Despite the slow-start to the ski season, Bolton had been getting several days of what a friend of mine calls “redecorating snow,” a few inches here and there that whitens the views and treats the surface to a fluffy coat of powder. With more snow in the forecast for the weekend, we hoped additional trails would open and looked forward to getting in as many runs as possible.
We woke Saturday morning to snow falling outside our window and quickly rallied our girls to gear up and get ready. The weekend’s cast of characters included six kids—two 13-year olds, two 11-year olds, a 9-year old, and a 7-year old. The two youngest of the bunch were booked for morning ski school and we got them settled before hopping onto the Vista quad to the summit with the rest. Heavy, wet flakes fell all morning and we had a blast hitting every open trail off Vista, enjoying the fresh powder while the bigger kids got acclimated to the mountain.
Earlier in the week, my girlfriend Tina and I had talked about giving the kids a bit of latitude given Bolton’s snug, low-key ambience. Knowing it was just a short walk away, we let the two oldest girls pop back to the room a couple of times during the course of the morning for fresh hand warmers or a quick snack—their first dose of Bolton Valley freedom.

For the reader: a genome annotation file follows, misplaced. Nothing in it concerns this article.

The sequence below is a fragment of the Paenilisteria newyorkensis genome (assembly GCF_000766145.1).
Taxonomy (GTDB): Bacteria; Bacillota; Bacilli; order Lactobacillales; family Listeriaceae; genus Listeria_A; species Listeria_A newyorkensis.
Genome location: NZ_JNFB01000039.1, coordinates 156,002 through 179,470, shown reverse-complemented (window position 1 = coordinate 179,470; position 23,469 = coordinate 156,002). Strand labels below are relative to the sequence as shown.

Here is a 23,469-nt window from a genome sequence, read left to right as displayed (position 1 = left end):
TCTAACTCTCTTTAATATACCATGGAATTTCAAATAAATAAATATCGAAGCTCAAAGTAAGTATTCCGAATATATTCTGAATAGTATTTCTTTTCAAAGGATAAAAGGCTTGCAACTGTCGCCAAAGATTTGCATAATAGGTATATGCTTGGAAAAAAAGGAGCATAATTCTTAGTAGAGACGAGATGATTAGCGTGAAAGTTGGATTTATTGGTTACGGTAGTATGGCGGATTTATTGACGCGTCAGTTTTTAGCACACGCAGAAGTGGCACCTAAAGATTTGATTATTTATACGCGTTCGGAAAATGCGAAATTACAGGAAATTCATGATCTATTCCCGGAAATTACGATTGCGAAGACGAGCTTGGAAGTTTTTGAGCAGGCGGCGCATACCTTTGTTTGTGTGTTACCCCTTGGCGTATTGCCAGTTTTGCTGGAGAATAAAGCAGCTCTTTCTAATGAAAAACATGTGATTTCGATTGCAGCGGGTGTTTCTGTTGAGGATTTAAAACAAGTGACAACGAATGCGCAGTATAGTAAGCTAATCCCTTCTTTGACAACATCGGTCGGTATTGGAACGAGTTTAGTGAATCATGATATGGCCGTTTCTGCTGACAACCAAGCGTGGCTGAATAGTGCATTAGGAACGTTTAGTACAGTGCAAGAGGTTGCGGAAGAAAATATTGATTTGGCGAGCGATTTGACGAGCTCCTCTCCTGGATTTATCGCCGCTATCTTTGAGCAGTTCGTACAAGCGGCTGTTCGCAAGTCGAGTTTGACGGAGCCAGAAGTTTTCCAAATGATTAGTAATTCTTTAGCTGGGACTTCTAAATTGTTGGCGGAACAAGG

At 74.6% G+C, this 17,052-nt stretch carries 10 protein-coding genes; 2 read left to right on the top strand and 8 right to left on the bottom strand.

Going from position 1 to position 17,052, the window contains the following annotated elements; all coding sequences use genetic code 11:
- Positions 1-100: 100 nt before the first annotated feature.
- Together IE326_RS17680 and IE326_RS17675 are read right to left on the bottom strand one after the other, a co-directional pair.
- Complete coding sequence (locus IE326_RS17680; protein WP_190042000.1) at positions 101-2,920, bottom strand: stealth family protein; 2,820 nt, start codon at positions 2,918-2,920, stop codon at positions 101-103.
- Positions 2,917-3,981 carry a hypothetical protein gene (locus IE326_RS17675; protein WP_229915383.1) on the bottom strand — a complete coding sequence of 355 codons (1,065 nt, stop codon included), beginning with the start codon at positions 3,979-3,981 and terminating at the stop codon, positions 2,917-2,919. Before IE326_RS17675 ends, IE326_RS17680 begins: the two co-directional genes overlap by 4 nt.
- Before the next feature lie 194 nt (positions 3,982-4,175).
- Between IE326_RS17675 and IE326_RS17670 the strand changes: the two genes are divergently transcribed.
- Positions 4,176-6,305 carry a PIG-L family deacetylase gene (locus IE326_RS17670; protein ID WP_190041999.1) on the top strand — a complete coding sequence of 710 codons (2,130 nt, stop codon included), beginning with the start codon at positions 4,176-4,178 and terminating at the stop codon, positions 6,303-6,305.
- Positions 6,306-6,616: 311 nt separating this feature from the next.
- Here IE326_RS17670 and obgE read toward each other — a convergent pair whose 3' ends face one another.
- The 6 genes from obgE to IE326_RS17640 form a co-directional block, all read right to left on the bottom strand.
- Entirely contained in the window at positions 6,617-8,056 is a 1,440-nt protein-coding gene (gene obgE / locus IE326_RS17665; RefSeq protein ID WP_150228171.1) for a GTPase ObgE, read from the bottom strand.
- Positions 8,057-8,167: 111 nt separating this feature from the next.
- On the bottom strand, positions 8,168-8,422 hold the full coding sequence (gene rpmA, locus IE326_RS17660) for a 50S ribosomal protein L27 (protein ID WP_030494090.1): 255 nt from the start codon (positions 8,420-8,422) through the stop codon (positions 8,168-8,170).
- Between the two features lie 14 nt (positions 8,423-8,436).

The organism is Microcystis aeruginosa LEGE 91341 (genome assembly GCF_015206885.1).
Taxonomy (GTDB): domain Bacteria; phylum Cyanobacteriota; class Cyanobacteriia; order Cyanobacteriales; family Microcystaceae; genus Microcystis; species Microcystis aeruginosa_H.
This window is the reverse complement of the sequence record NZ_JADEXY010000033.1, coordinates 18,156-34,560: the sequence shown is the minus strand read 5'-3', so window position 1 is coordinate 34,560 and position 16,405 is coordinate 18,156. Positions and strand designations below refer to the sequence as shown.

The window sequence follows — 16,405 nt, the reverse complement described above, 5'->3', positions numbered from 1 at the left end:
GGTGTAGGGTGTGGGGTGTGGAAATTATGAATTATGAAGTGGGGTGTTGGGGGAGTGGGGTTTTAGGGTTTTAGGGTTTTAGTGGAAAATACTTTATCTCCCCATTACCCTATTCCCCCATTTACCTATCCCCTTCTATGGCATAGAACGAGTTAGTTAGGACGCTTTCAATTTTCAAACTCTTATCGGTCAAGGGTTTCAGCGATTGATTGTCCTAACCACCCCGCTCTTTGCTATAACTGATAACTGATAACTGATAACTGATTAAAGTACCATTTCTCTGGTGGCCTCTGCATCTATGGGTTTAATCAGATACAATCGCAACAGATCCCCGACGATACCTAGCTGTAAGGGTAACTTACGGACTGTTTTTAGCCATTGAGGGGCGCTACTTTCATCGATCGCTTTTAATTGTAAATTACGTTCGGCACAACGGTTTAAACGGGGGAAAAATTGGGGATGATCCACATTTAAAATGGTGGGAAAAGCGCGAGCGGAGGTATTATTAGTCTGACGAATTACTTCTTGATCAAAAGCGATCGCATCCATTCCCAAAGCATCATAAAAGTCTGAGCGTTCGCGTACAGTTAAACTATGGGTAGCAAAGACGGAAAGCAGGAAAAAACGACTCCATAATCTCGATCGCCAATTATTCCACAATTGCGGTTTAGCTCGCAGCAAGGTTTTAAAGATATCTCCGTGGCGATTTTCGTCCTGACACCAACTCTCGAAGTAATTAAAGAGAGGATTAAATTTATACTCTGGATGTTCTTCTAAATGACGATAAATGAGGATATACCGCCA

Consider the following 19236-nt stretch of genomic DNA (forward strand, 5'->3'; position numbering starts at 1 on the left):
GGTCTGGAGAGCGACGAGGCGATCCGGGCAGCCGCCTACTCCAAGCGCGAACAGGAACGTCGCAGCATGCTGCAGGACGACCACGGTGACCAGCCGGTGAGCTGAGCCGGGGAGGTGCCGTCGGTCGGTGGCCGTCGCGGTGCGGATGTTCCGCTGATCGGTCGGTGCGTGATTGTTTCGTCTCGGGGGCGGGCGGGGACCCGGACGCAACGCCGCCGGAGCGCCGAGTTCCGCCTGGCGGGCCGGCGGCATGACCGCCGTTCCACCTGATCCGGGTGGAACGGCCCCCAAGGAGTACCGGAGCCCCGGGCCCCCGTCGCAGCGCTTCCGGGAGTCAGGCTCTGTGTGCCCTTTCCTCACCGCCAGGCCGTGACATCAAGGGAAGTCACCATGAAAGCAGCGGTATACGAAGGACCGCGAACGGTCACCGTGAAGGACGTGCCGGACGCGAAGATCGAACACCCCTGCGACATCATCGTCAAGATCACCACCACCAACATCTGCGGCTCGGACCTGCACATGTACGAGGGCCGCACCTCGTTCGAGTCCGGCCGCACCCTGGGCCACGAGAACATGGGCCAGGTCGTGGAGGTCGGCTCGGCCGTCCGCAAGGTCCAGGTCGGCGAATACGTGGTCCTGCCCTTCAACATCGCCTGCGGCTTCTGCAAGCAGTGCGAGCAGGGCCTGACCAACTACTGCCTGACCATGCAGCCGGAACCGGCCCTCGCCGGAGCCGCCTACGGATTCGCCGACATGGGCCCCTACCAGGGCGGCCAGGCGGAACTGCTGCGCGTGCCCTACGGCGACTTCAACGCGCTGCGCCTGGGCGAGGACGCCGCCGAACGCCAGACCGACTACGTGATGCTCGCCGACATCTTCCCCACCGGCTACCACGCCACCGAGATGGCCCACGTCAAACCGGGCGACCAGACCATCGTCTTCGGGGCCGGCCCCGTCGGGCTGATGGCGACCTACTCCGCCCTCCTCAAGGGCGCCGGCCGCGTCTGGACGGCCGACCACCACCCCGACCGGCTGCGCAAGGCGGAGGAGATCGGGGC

By lunchtime we were ready to shed our soggy mittens and head inside for a break. The kids ran off to score a table at Fireside Flatbread in the base lodge while Tina and I collected the Littles from ski school. They tumbled through the door rosy cheeked and smiling, clearly having enjoyed their morning. We hadn’t tried the Flatbread joint on our previous trip and found it to be fantastic, with the guys at the oven cranking out hot, thin-crusted pies as quickly as people ordered them. We took our time over lunch, relaxing and chatting while our wet gear dried by the tavern fireplace across the way. I noticed that our girls bickered less with their pals around. It was a nice change of pace from the usual dynamic of our family trips.
Free Range Kids
The afternoon was the time to divide and conquer. My husband took off with the three bigger girls while Tina skied with her 11-year old son. The little ones were on my watch and they were super cute riding up the Snowflake double together, reveling in their own independence after their morning lessons.